Set in the Hasidic community of Boro Park Brooklyn, The Vigil is largely a one-man show. Fortunately, Dave Davis shines as weary and timid Yakov, who’s been asked to serve as a shomer and keep watch over a deceased body for one night on behalf of his Orthodox community. Directed and written by Keith Thomas, The Vigil is a claustrophobic film with plenty of unnerving frights. The malevolent entity is never quite fully seen, but the horror it unleashes upon Yakov forces him to confront his traumatic past and thus the collective trauma of his people.
Yakov agrees to serve as a shomer because he’s strapped for cash, telling friends at one point that he struggles to pay for his medication and his meals. Most of the film takes place in the home of Mrs. Litvak (Lynn Cohen), a widow whose husband lies beneath a white sheet, while Yakov keeps watch a few feet away. There’s simply something unsettling about the presence of the corpse and how many times Yakov looks at it, as if it’s going to rise and endanger him at any moment.
As the night drags on, Yakov hears several odd noises, including heavy footsteps upstairs. It’s unclear if it’s just Mrs. Litvak or something more sinister. The film’s creep factor is enhanced by how claustrophobic the setting feels. Mrs. Litvak’s house has tight, dimly lit rooms with lamps that flicker on and off. Thomas stretched the film’s limited resources to their utmost effect, creating a setting steeped in dread.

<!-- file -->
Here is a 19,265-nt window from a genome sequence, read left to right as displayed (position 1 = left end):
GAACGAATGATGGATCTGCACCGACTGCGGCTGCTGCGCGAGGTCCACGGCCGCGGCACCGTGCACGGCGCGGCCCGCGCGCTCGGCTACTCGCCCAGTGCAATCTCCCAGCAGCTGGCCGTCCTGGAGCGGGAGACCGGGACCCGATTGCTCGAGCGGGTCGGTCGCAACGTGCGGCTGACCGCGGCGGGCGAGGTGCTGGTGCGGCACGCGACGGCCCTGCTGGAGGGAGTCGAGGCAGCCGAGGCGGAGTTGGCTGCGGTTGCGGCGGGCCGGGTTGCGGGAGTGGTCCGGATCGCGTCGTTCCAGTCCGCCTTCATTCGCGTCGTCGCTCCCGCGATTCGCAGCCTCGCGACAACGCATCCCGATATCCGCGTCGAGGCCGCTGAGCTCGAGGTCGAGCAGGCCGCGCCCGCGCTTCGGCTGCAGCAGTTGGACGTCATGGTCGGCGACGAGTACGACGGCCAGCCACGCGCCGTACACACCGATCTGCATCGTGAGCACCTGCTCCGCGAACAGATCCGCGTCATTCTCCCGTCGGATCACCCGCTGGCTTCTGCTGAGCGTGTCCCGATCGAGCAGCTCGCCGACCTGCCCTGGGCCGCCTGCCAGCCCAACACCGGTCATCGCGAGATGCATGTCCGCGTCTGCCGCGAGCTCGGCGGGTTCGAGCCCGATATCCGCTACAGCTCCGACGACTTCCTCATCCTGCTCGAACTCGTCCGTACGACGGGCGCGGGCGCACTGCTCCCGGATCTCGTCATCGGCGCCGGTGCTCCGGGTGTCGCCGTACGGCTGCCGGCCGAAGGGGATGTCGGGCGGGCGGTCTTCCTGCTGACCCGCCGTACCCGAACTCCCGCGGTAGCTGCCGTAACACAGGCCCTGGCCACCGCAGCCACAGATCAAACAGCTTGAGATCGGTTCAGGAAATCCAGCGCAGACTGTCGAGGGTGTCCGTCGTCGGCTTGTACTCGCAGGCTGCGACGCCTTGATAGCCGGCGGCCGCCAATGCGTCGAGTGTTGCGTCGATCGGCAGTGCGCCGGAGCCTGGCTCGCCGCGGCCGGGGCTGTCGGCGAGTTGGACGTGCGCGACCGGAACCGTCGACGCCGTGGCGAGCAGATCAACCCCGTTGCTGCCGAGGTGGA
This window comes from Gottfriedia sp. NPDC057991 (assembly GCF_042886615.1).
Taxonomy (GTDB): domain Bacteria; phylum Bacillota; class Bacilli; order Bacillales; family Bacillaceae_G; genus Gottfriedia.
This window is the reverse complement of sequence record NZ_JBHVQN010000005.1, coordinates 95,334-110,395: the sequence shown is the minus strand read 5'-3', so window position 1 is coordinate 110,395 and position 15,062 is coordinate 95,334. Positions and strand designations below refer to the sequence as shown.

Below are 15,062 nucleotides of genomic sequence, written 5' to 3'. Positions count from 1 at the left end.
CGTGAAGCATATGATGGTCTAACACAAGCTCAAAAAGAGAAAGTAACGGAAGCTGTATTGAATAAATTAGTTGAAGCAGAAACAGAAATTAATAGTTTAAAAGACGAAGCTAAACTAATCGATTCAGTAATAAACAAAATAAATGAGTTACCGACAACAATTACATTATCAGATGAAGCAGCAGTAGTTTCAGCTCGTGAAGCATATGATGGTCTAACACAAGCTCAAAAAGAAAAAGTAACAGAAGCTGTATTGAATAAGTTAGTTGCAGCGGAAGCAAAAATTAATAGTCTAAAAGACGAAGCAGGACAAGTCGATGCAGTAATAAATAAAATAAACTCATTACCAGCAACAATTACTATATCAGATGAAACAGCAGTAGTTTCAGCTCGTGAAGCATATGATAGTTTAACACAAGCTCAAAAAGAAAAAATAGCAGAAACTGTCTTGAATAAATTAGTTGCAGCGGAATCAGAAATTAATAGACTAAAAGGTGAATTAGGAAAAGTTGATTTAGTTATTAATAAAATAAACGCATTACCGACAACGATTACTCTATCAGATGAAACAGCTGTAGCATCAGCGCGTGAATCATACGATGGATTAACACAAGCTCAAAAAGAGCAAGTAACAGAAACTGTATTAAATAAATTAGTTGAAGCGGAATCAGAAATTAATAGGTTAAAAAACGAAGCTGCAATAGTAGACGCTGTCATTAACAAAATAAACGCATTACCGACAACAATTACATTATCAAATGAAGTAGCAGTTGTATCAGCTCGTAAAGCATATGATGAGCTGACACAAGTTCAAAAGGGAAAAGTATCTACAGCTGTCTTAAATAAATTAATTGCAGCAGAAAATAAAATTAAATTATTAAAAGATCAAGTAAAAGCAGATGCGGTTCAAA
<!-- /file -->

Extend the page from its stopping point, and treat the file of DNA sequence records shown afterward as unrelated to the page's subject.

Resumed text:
Cohen’s performance as the widow is chilling, especially as her screen time increases as the movie progresses. She’s convinced that a demon haunts her home and there’s nothing Yakov can do to expel it. The demon, she explains, is drawn to trauma, and his pain makes him its latest victim.
Gradual flashbacks reveal what happened to Yakov’s little brother and how that tragedy haunts him. The tragedy serves as a larger representation of the historical violence that Jewish people have faced. The demon is drawn to that pain, and there’s nothing Yakov can do to shake it. He can’t flee the past.
The Vigil is a film that works best when it leans into psychological horror, be it Yakov’s tormented past or what he thinks he sees in the shadows. Several scares are quite effective, including one scene that shows the demon’s power when Yakov tries to escape the residence, despite Mrs. Litvak’s warning that it’s impossible to leave. The demon will force him to crawl back, she says. There’s another scene with a fingernail that’s nerve-jangling and an incident recorded on Yakov’s phone that’s hair-raising. The film’s few jump scares are much less effective and at times weigh down an otherwise well-crafted film.
It can’t be understated how much Davis’ performance carries the film. He plays a reluctant and fatigued sentinel quite well, trying to process his past while moving forward in the present. Yakov’s struggles with faith also buoy the film and make him a layered character. His emotional torment and personal struggles are believable.
The Vigil is a creepy film that uses a demon to address the protagonist’s traumatic past and the broader, deeper trauma of the Jewish people. The film builds to a believable ending that shows Yakov still grappling with both his past and his faith. This isn’t a movie where the demon is suddenly exorcised by faith leaders and the sun rises the next morning. Yakov’s pain is real, and he’ll carry it with him throughout his life.
The Vigil releases on VOD platforms and in select theaters on February 26.
Follow HorrOrigins Social Media Pages